casually ask for a carton of Gauloises and a carton
of Picayunes, and a new york post with her face on it

and I am sweating a lot by now and thinking of
leaning on the john door in the 5 spot
while she whispered a song along the keyboard
to Mal Waldron and everyone and I stopped breathing

************************

Lady was the nickname for the great Singer Billie Holiday

Tuesday, April 13, 2010

A Blessing

A Blessing by James Wright

Just off the highway to Rochester, Minnesota,
Twilight bounds softly forth on the grass.
And the eyes of those two Indian ponies
Darken with kindness.
They have come gladly out of the willows
To welcome my friend and me.
We step over the barbed wire into the pasture
Where they have been grazing all day, alone.
They ripple tensely, they can hardly contain their happiness
That we have come.
They bow shyly as wet swans. They love each other.
There is no loneliness like theirs.
At home once more,
They begin munching the young tufts of spring in the darkness.
I would like to hold the slenderer one in my arms,
For she has walked over to me
And nuzzled my left hand.
She is black and white,
Her mane falls wild on her forehead,
And the light breeze moves me to caress her long ear
That is delicate as the skin over a girl's wrist.
Suddenly I realize
That if I stepped out of my body I would break
Into blossom.
69 by Philip Schultz

This morning I'm tired of the same newspapers and arguments.
I'm tired of sticking the same legs into the same pants,
the same hands poking out of the same sleeves, going west
and then east, heating up the same tea, watching the same sun
rise over the same horizon, the same trees shedding the same leaves.
Tired of climbing the same stairs to look out the same window
at the same street, tired of shaking the same hands, opening and
closing the same doors, dreaming the same dreams, saying hello
good morning happy birthday I'm so sorry please forgive me.

"69" by Philip Schultz, from The God of Loneliness: Selected and New Poems. © Houghton Mifflin, 2010.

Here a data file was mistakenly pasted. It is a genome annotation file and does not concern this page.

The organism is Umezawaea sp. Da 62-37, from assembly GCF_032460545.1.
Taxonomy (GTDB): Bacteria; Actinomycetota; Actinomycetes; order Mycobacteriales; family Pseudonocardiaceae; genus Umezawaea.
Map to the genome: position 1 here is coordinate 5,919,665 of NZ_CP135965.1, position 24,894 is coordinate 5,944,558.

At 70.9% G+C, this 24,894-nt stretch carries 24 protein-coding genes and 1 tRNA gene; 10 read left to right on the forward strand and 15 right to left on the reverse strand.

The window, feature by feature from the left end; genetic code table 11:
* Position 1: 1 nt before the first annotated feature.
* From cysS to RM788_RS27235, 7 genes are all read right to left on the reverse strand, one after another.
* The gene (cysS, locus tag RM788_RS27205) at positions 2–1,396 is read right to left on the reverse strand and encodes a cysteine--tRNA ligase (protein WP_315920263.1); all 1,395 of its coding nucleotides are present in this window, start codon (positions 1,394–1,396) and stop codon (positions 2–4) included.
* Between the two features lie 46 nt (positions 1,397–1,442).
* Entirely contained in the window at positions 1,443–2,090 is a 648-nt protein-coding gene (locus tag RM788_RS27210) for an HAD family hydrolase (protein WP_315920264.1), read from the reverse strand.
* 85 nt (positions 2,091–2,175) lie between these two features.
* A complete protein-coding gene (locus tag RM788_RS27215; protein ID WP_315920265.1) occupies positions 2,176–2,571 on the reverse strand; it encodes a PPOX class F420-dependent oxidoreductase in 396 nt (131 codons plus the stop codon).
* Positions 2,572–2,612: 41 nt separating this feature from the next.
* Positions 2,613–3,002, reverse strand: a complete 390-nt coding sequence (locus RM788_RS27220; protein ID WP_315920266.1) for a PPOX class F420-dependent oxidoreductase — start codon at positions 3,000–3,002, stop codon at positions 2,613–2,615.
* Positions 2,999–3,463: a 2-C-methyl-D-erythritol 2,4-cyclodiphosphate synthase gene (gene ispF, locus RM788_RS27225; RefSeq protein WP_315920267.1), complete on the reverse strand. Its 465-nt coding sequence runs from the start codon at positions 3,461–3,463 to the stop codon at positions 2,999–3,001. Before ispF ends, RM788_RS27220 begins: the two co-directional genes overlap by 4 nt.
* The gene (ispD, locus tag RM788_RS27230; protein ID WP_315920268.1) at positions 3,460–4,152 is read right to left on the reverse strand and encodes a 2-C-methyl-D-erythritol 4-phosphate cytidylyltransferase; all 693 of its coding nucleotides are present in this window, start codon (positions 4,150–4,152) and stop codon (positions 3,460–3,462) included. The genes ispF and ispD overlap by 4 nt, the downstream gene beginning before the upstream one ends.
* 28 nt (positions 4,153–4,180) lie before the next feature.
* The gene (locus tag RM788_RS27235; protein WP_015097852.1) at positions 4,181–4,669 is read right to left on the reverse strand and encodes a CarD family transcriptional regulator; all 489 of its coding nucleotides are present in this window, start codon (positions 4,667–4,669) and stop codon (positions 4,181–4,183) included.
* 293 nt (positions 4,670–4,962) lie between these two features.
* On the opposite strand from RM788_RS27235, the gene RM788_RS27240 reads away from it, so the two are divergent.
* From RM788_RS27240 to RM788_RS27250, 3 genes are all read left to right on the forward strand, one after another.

Friday, April 9, 2010

There are Men Too Gentle to Live Among Wolves

There are Men Too Gentle to Live Among Wolves

"There are men too gentle to live among wolves
Who prey upon them with IBM eyes
And sell their hearts and guts for martinis at noon.
There are men to gentle for a savage world
Who dream instead of snow and children and Halloween
And wonder if the leaves will change their color soon.

There are men to gentle to live among wolves
Who anoint them for burial with greedy claws
And murder them for a merchant's profit and gain.
There are men to gentle for a corporate world
Who dream instead of Easter eggs and fragrant grass
And pause to hear the distant whistle of a train.

There are men to gentle too live among wolves
Who devour them with appetite and search
For other men to prey upon and such their childhood dry.
There are men to gentle for an accountant's world
Who dream instead of Easter eggs and fragrant grass
And search for beauty in the mystery of the sky.There are men too gentle to live among wolves

There are men to gentle too live among wolves
Who toss them like a lost and wounded dove
Such gentle men are lonely in a merchant's world
Unless they have a gentle one to love."

James Kavanaugh

Vera Pavlova's "A Remedy for Insomnia"

Not sheep coming down the hills,
not cracks on the ceiling—
count the ones you loved,
the former tenants of dreams
who would keep you awake,
once meant the world to you,
rocked you in their arms,
those who loved you . . .
You will fall asleep, by dawn, in tears.

Wednesday, April 7, 2010

Spring - Edna St Vincent Millay

Spring

To what purpose, April, do you return again?
Beauty is not enough.
You can no longer quiet me with the redness
Of little leaves opening stickily
I know what I know.
The sun is hot on my neck as I observe
The spikes of the crocus.
The smell of the earth is good.
It is apparent that there is no death
But what does that signify?
Not only under the ground are the brains of men
Eaten by maggots.
Life in itself
Is nothing,
An empty cup, a flight of uncarpeted stairs.
It is not enough that yearly, down this hill,
April
Comes like an idiot, babbling and strewing flowers.